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Medically reviewed by Carmen Fookes, BPharm. Last updated on Feb 5, 2019.

Other names: MAOIs

Mao’s writing, he said, “offers spiritual relief to small town youth like me.” Chinese technology workers are often expected to work 9 a.m. Six days a week, a practice so common. Fox News guest slammed over picture of Mao in background during live appearance. A Fox News guest drew criticism Thursday after a photo of Chinese dictator Mao Zedong was spotted in the background. Mao Zedong, aka Chairman Mao, founded the People's Republic of China in 1949 and ruled the country with an iron fist until his death in 1976. Mao Zedong was an unflinching dictator responsible for the deaths of tens of millions of his people — and yet millions in China still flock to Beijing to visit his grave, and billions. Mao (stylized as MAO) is a Japanese manga series written and illustrated by Rumiko Takahashi.It has been serialized in Shogakukan's Weekly Shōnen Sunday magazine since May 2019, with its chapters collected in eight tankōbon volumes as of March 2021. Mao Zedong (1893-1976, Wade-Giles: Mao Tse-tung) was a Chinese communist, military commander, strategist, political philosopher and party leader. He became the most significant leader and figurehead of the Chinese Revolution. Rising from humble origins, Mao was a minor regional figure in the Chinese Communist Party (CCP) until the 1930s.

What are Monoamine oxidase inhibitors?

Monoamine oxidase inhibitors (also called MAO inhibitors or MAOIs) block the actions of monoamine oxidase enzymes.

Monoamine oxidase enzymes are responsible for breaking down neurotransmitters such as dopamine, norepinephrine, and serotonin in the brain. Low levels of these three neurotransmitters have been linked with depression and anxiety. By blocking the effects of monoamine oxidase enzymes, MAOIs increase the concentration of these three neurotransmitters and are useful at relieving symptoms associated with depression, such as sadness or anxiety.

MAOIs are typically only used when other antidepressants have proven ineffective, because they have a higher risk of drug interactions than standard antidepressants and can also interact with certain types of food such as aged cheeses and cured meats. They also tend to have more side effects than standard antidepressants and may cause a withdrawal syndrome on discontinuation.

What are Monoamine Oxidase Inhibitors used for?

MAOIs may be used to treat the symptoms of depression, such as sadness, anxiety, or worry, that have not responded to other antidepressants. They should not be used to treat severe depression or bipolar disorder.

There are some other drugs that also inhibit monoamine oxidase enzymes (in addition to having other properties), but are not used for the treatment of depression. These drugs should not be taken within 14 days of another MAOI nor with food or beverages that have a high tyramine content. Some resources may not list these drugs as MAOIs even though they inhibit monoamine oxidase enzymes. Examples include:

(Movie
  • Linezolid (Zyvox): an antibiotic used to treat certain bacterial infections that are resistant to other antibiotics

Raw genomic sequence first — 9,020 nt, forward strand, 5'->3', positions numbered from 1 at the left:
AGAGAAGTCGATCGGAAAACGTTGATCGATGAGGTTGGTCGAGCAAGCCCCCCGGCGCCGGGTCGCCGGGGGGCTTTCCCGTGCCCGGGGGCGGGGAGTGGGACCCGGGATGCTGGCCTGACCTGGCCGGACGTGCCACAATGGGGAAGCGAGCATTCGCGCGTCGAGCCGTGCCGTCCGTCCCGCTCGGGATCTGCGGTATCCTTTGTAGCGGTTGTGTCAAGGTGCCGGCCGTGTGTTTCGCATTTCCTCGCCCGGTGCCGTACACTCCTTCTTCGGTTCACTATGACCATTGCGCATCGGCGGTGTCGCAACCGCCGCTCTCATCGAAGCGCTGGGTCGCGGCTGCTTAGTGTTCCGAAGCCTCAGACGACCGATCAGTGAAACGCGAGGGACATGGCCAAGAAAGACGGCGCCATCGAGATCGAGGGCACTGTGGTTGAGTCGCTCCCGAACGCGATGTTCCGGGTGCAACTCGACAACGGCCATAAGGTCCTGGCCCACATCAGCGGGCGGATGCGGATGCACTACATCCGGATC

• Methylene blue (Provayblue): a potent MAOI that is used to treat drug-induced methemoglobinemia (a condition where an inefficient form of hemoglobin [methemoglobin] is present in large quantities in the blood)
  • Procarbazine (Matulane): Used in addition to other medications to treat Hodgkin’s disease
  • Rasagiline (Azilect): Used to treat symptoms of Parkinson’s disease
  • Selegiline (Eldepryl, Zelapar): May be used for the treatment of Parkinson’s disease in addition to other medications.

What are the differences between Monoamine Oxidase Inhibitors?

All three MAOIs (isocarboxazid, phenelzine and tranylcypromine), available in the U.S. and used for the treatment of depression, are irreversible inhibitors of the enzyme monoamine oxidase. Irreversible means that the body must regenerate new monoamine oxidase enzymes to resume previous levels of enzymatic activity. This can take weeks, which means that the effects of MAOIs persist long after the drugs have been cleared from the body.

Phenelzine may be more likely to cause sedation and weight gain than isocarboxazid or tranylcypromine.

Generic name Brand name examples
isocarboxazidMarplan
phenelzineNardil
tranylcypromineParnate

Are Monoamine Oxidase Inhibitors safe?

When taken at the recommended dosage, MAOIs are considered safe. However, they are potentially fatal in overdose and have also been associated with a few serious, potentially fatal, side effects such as:

  • Very severe drug interactions. Since the effects of MAOIs persist for several weeks after the last dose is taken, at least a 14-day washout period is required before starting any other type of antidepressant or medicine that also increases levels of serotonin or other chemical neurotransmitters
  • Very severe food interactions. Extremely high blood pressure, which could lead to a fatal stroke, may result if foods high in tyramine such as aged cheeses, fermented meats, Fava or broad beans, beer, marmite, or soy sauce, are consumed while taking MAOIs
  • An increase in suicidal thoughts and behaviors, particularly in children and young adults under the age of 25 years. This is most likely to occur when starting therapy
  • Serotonin syndrome, usually when MAOIs are taken in conjunction with other medicines or supplements that also increase serotonin, or when taken at high dosages. Symptoms include confusion, restlessness, muscle jerking, and excessive sweating
  • Rarely, rapid but transient increases in blood pressure within 30 minutes to two hours of MAOI ingestion.

MAOIs should not be given to people with heart disease or high blood pressure, or to people with pheochromocytoma. They should be discontinued 10 days prior to elective surgery.

What are the side effects of Monoamine Oxidase Inhibitors?